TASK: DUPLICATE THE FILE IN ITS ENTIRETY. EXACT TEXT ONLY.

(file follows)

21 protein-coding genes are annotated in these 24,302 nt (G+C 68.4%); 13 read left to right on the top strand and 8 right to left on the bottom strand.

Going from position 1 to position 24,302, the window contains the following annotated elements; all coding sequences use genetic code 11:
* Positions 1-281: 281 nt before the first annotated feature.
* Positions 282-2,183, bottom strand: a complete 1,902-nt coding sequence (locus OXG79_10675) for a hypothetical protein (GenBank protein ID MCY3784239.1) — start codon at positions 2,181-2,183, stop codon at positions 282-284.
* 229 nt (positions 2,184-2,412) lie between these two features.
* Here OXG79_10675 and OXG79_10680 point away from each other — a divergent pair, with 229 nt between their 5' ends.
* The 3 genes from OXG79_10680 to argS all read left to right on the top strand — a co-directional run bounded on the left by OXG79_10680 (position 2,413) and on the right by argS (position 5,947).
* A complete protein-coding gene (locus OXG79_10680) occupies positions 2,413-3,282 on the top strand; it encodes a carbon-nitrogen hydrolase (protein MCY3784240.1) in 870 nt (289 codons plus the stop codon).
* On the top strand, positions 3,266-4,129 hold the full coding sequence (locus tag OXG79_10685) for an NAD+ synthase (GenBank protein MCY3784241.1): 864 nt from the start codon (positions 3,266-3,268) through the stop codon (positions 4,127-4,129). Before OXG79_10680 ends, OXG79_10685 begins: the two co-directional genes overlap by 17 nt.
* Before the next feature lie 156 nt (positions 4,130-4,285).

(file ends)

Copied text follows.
21 protein-coding genes are annotated in these 24,302 nt (G+C 68.4%); 13 read left to right on the top strand and 8 right to left on the bottom strand.

Going from position 1 to position 24,302, the window contains the following annotated elements; all coding sequences use genetic code 11:
* Positions 1-281: 281 nt before the first annotated feature.
* Positions 282-2,183, bottom strand: a complete 1,902-nt coding sequence (locus OXG79_10675) for a hypothetical protein (GenBank protein ID MCY3784239.1) — start codon at positions 2,181-2,183, stop codon at positions 282-284.
* 229 nt (positions 2,184-2,412) lie between these two features.
* Here OXG79_10675 and OXG79_10680 point away from each other — a divergent pair, with 229 nt between their 5' ends.
* The 3 genes from OXG79_10680 to argS all read left to right on the top strand — a co-directional run bounded on the left by OXG79_10680 (position 2,413) and on the right by argS (position 5,947).
* A complete protein-coding gene (locus OXG79_10680) occupies positions 2,413-3,282 on the top strand; it encodes a carbon-nitrogen hydrolase (protein MCY3784240.1) in 870 nt (289 codons plus the stop codon).
* On the top strand, positions 3,266-4,129 hold the full coding sequence (locus tag OXG79_10685) for an NAD+ synthase (GenBank protein MCY3784241.1): 864 nt from the start codon (positions 3,266-3,268) through the stop codon (positions 4,127-4,129). Before OXG79_10680 ends, OXG79_10685 begins: the two co-directional genes overlap by 17 nt.
* Before the next feature lie 156 nt (positions 4,130-4,285).